10:29:25 The zonal flows are still there we go there's all flows I still present, but there are much weaker and slowly but surely you would reach a region where regime where you only have a vertices.
10:29:24 Okay.
10:29:25 Okay. Yeah. So, this is the transition, if you will, you could view it like this, right. So, here you have Strong's overflows here you have a region with fewer zones.
10:29:38 And then you get to recurs overflows. Yes, but by the way, but as as as as with the World Cup as a parameter here I see the parameters, alpha.
10:29:48 That's true, but Kappa Alpha really a symmetric rule if you think of this here.
10:29:53 If I keep Kappa fixed and achieved alpha i get the same type of bifurcation.
10:29:58 Okay.
10:29:59 Yeah.
10:30:00 So, by the way, something that maybe pat me comment on. I apologize for mentioning his name. I think one thing that's not known is a predictive theory for determining the scale of this all flows.
10:30:13 And I got to think of this because here across the transition here I have several, several jets here have two dominant jets several jets again, that's a question that I think is still open and for which we're happy to have small, reduce models as well.
10:30:29 Okay I yeah thank you. I didn't want to provoke packed into into.
10:30:38 Just because out of fairness to Adrian thank you I'm trying to get Yeah, thank you very much.
10:30:44 So I'm sorry Adrian that somebody's late, but anyway, so it's a pleasure to have us our final speaker.
10:30:51 Adrian praise.
10:30:53 Adrian has been an enthusiastic participant in this but he hasn't actually spoken to give a talk yet so Adrian did his PhD in medicine.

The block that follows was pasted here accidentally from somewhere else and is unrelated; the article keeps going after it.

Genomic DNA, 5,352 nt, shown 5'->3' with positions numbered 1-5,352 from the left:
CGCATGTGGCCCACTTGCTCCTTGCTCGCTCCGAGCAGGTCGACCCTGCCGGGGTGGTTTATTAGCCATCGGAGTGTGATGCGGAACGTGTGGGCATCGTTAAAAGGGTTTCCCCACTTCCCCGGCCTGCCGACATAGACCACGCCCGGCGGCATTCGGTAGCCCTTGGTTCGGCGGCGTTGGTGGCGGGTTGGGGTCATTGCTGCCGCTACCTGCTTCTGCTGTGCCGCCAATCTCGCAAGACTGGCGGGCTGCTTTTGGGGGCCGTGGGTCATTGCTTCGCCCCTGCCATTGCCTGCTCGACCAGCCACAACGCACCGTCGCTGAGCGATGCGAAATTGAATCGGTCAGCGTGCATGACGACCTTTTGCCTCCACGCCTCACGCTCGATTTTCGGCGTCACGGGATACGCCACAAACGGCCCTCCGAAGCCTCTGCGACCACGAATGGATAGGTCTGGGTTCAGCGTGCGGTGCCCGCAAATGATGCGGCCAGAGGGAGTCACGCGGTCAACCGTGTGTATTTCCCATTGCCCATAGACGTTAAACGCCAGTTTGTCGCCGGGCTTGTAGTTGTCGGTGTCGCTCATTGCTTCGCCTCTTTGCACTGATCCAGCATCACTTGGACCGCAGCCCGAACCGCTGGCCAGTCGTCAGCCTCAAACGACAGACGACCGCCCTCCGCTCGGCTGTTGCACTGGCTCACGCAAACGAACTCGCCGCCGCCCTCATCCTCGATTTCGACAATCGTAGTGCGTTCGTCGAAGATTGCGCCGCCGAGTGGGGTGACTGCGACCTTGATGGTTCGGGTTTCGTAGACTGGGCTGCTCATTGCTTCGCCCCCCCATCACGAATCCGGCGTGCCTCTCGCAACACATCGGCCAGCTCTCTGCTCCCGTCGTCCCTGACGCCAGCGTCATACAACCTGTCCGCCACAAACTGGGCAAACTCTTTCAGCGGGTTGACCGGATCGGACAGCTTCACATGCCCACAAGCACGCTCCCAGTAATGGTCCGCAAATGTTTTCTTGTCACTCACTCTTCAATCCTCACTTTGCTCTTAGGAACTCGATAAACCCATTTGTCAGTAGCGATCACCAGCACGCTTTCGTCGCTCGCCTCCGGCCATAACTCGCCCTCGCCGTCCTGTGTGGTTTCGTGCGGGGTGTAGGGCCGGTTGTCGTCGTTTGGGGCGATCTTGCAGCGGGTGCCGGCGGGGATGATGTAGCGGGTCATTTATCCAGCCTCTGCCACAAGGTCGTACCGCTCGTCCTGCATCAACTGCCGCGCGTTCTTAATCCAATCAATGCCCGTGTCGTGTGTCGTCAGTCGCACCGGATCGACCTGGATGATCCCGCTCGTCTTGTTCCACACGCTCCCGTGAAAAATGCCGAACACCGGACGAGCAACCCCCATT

10:31:05 He's now a postdoc fairly recently in Pascal's group and he's going to tell us something about his PhD work I think on sheer Sheer Glow instabilities.
10:31:16 Yeah, let's see if I can figure out how to share screen. Everybody see my title slide here. Yep.
10:31:22 Great.
10:31:23 So, thanks David. Appreciate the opportunity to talk about this stuff here.
10:31:28 It's not directly related to, it's not directly staircase related, but it does relate to, quite a few more directly circuits related talks that we've seen in the past few weeks so hopefully I can tailor this to be relevant to the audience here, like David
10:31:49 said this is basically my PhD work they did back in Wisconsin.
10:31:52 So wouldn't have been possible without my advisor is Paul Terry Ellen's Bible, as well as close collaborator empty official and a couple students now jack Schroeder and industry path he worked on this as well Ben dash is basically carrying this forward
10:32:07 as his PC project now so if you've got a problem with the work, maybe take it up with been dash Just kidding.
10:32:21 The title is capturing negative turbulence viscosity and reduce models of unstable sheer flow so what we're after is reduced models that can sort of capture some of the negative turbulent viscosity or the Canterbury was and transport that we see in sheer
10:32:29 flows, occasionally.
10:32:32 So, I think I don't need to motivate reduced models of turbulent systems to this audience too much but let's let's talk about a little bit anyway so.
10:32:43 Here I'm showing some simulations of a common holds unstable share layer and an HD.
10:32:51 The color is just a die to visualize mixing but the initial condition is top half the domain flow goes to the right bottom half the domain flow goes to the left.